Scalia Tragedy Provides Opportunity for Redemption

scl2As I turned on the television Saturday night, February 13th, I was stunned to discover that Justice Antonin Scalia, a man for whom I hold the greatest reverence, had passed away unexpectedly earlier that day.

Scalia, for me, represented the epitome of constitutionality and jurisprudence according to the rule of law. Scalia was an Originalist, who ought to be a prototype for all jurists. I loved Scalia because he did not suffer foolishness gladly, and denounced attempts to legally codify positive law based on the quest for personal autonomy. What some called ‘progress’ Scalia called out as cultural regression. Scalia was a pillar of common sense, rational thought and constitutional fidelity. Scalia would not succumb to the temptation of allowing law to be servant or emotionalism or shifting social consensus. He knew Law is not about the latest fashion. Part of the reason Scalia would not cave in is because he understood the historical and inextricable relationship between law and theology. And of course that is the primary reason he was despised as well. Today’s liberal secularist has made historical revisionism into salutary enterprise.

15 years ago I was asked to eulogize my best friend and mentor, who died tragically at the youthful age of 46. One of the points I made was that my friend would have expected us all to find the silver lining in this tragedy; to glean from this experience a modicum of positive inspiration. To illustrate this point, I gave a paraphrase of a couple lines from the final stanza of a poem entitled “Don’t Quit,” which my friend had presented to me early in our friendship.

Success is failure turned inside out –
The silver tint of the clouds of doubt,
And you never can tell how close you are –
It may be near when it seems afar;
So stick to the fight when you’re hardest hit –
It’s when things seem worst that you mustn’t quit.

In such a tragic event, “The silver tint of the clouds of doubt?”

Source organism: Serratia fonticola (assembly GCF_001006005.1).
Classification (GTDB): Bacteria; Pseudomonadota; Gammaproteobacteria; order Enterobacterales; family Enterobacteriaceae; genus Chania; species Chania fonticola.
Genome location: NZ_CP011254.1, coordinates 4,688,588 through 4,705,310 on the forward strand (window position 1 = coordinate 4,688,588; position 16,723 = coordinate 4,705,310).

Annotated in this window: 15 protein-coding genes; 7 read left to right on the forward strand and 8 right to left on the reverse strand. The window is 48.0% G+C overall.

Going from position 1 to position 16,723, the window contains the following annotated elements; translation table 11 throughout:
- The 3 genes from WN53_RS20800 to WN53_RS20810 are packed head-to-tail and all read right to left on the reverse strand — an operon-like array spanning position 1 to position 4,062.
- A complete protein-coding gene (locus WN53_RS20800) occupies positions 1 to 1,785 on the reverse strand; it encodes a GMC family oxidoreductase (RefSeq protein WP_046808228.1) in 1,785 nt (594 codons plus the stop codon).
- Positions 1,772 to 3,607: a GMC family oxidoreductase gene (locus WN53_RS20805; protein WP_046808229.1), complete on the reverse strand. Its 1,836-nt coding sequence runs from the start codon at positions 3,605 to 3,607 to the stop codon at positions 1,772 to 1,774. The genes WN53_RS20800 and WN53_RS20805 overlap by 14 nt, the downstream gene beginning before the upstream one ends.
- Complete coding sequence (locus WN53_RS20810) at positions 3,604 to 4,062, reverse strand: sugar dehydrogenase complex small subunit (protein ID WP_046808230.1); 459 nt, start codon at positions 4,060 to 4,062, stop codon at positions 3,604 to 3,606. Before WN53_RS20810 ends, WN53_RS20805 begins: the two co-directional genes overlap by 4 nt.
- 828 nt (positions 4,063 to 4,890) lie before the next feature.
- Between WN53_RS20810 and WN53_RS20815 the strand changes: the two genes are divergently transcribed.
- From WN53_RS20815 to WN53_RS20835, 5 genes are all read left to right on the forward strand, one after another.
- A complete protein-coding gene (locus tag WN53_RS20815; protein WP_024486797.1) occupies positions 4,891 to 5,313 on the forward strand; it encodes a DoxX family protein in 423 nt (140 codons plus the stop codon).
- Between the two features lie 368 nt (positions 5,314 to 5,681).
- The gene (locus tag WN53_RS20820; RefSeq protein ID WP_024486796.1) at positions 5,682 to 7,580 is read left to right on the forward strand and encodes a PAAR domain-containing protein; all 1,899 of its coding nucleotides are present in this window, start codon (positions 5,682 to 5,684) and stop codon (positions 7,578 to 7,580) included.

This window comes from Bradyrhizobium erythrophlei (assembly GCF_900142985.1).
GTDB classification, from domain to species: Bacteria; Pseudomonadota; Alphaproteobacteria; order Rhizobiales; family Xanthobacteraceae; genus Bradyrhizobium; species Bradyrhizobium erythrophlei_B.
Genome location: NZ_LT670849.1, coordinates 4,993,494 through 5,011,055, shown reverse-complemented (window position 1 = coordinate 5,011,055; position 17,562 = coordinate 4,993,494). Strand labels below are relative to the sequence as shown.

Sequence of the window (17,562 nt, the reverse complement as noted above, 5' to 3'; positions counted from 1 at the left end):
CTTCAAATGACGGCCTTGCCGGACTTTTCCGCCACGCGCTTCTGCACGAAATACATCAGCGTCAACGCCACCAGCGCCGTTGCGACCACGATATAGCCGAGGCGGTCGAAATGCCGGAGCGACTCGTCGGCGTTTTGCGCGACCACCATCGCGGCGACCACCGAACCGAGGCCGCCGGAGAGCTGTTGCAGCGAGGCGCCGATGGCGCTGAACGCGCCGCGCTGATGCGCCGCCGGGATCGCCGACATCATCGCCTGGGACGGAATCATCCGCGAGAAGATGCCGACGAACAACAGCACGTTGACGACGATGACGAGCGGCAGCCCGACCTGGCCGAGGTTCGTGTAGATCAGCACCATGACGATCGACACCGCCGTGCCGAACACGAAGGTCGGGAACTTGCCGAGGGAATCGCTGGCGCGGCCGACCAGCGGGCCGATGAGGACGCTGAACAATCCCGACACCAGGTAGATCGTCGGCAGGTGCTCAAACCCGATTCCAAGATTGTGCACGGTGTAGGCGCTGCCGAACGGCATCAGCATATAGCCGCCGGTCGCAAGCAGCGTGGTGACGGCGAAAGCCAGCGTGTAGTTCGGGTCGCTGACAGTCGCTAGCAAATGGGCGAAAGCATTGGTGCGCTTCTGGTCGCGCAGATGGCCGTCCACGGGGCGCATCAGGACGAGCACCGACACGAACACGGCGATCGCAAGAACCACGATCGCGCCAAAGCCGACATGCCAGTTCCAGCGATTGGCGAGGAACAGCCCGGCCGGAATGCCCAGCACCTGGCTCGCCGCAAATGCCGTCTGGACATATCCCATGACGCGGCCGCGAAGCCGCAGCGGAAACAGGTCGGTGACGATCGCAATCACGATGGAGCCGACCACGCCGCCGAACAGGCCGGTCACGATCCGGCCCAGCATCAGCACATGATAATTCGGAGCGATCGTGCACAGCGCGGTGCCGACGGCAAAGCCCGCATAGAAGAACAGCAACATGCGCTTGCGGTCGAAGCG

So what do the two observations have in common you ask? 15 years ago, I briefly asked myself, “Well, what I do now?” The point being that after losing the influence of such a friend, it left me somewhat disillusioned and doubtful about the future. That lasted until I remembered the numerous times he offered encouragement about tough times. At that point I recognized that he had in effect passed the torch to me, and that it was my turn to take up his mantle and stand in the gaps.

While not quite analogous to the situation with the late Justice Scalia, in principle the same situation applies. It is easy to be discouraged when we consider what might lie ahead of us. The composition of the SCOTUS will lurch left without Scalia, and some recent decisions didn’t bode well for conservatives even with him in the mix. It’s easy to suppose that the conservative movement will be in a world of hurt, as more judicial activism will invalidate many things that took much effort to legislate. It’s hard to be positive about the future.

Undoubtedly, the president will try to appoint his new candidate as quickly as possible. The democrats will attempt to put those who want to delay the nomination in a poor political position. In fact, this is liable to be an all out rhetorical war, with each side pointing to past hypocrisy of their opposition. A classic Alinski tactic was to make the opponent live up to his standard, while not allowing him to make you live up to any standard at all. Liberals have perfected this technique while avoiding recrimination.

But here is where the opportunity arises as well. The importance judicial philosophy of SCOTUS nominations should be a leading issue of republican presidential candidates in the debates and on the campaign stump. If we abided by the judicial guidelines Thomas Jefferson offered, half the Justices on the SCOTUS would be disqualified.

“On every question of construction, carry ourselves back to a time when the Constitution was adopted, recollect the spirit manifested in the debates, and instead of trying what meaning can be squeezed out of the text, or invented against it, conform to the probable one in which it was passed.”

There exists the opportunity to again inform the public about the necessity and importance of stressing originalism in the judicial process. In addition, it allows conservatives another opportunity to regain approval and support from those who voted them in, but have grown disenchanted with their representatives’ political lethargy.

Let’s face it, the conservative movement is in an awfully precarious position if the death of one aging iconic justice can derail the whole movement. If so, we’ve been staking on paper thin ice for a long time, or expecting that Scalia would be on the court for eternity. This is a great opportunity for conservatives to circle the wagons like never before, and say to liberals that you come up to this line, but no further.

But what about the lack of civility and protocol arguments that will be the constructs of the liberal talking points? All things being equal, I believe in fighting fair; no scratching, biting or kicking allowed. However, if you are strangling me, I’ll likely bite your arm if I think it’s the only way break your choke hold.

Considering what this present administration has wrought, does the urgency of the times demand that the ends justify the means?

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